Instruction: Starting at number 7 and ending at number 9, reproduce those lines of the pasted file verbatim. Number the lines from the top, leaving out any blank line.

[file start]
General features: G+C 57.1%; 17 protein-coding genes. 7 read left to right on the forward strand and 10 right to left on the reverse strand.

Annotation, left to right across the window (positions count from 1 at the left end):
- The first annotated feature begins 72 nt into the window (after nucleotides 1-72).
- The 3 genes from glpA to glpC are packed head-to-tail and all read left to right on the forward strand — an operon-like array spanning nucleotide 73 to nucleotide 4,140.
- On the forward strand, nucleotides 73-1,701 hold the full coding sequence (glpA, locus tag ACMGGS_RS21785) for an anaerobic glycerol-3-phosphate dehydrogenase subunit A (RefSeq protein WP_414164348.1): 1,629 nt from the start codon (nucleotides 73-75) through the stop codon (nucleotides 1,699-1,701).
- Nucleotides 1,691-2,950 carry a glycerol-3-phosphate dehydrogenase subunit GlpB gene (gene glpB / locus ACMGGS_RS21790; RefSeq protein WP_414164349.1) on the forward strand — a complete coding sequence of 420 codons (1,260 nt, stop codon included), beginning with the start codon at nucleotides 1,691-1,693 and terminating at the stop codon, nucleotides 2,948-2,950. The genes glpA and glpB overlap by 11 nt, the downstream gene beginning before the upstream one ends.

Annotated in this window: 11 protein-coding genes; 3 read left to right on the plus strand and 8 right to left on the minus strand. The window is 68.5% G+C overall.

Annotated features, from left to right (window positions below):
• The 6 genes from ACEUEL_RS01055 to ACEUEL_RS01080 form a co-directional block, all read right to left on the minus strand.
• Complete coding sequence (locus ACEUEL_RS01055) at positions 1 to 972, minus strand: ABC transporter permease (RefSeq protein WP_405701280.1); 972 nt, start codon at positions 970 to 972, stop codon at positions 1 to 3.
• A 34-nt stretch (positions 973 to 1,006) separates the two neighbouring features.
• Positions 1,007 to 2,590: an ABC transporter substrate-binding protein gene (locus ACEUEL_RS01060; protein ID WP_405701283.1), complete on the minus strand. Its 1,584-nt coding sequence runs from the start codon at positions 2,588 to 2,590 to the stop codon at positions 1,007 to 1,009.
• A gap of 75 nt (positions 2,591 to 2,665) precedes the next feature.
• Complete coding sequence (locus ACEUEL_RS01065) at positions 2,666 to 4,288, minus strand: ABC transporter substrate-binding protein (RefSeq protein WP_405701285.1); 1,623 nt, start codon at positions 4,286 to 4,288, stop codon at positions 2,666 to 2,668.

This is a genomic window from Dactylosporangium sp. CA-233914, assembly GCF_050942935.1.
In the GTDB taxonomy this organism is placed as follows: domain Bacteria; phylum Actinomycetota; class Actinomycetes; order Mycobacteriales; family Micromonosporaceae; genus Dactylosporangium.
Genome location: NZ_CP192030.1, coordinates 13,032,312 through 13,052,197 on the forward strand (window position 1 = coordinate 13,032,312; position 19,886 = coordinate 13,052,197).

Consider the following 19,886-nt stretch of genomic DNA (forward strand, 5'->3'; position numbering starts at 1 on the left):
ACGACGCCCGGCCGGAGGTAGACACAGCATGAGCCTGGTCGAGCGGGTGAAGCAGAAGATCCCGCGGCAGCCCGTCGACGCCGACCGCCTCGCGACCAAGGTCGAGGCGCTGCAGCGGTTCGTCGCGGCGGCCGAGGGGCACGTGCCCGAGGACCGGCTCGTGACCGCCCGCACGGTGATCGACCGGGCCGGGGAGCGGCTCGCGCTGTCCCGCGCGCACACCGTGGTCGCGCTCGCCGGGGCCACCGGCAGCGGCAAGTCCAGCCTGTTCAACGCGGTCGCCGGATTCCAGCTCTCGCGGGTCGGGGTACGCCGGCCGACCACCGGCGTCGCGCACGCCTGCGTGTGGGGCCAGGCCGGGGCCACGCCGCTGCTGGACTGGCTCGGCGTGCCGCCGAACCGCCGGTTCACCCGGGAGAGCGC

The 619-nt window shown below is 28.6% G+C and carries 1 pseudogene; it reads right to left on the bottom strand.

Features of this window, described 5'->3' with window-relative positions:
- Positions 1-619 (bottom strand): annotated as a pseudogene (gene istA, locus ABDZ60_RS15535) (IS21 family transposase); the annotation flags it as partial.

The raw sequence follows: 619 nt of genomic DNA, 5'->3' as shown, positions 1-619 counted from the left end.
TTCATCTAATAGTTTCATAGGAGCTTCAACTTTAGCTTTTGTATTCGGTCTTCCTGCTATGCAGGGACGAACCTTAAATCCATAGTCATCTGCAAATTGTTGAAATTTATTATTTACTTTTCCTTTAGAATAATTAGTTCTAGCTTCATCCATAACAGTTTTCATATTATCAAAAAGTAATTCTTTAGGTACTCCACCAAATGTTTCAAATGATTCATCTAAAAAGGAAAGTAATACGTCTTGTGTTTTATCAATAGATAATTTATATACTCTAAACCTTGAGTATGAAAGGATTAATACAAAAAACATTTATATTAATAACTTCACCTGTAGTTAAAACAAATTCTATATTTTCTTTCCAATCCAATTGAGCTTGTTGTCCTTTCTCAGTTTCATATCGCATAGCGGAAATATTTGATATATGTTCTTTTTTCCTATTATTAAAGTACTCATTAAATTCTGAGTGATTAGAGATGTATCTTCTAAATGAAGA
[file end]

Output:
Annotated in this window: 11 protein-coding genes; 3 read left to right on the plus strand and 8 right to left on the minus strand. The window is 68.5% G+C overall.

Annotated features, from left to right (window positions below):
• The 6 genes from ACEUEL_RS01055 to ACEUEL_RS01080 form a co-directional block, all read right to left on the minus strand.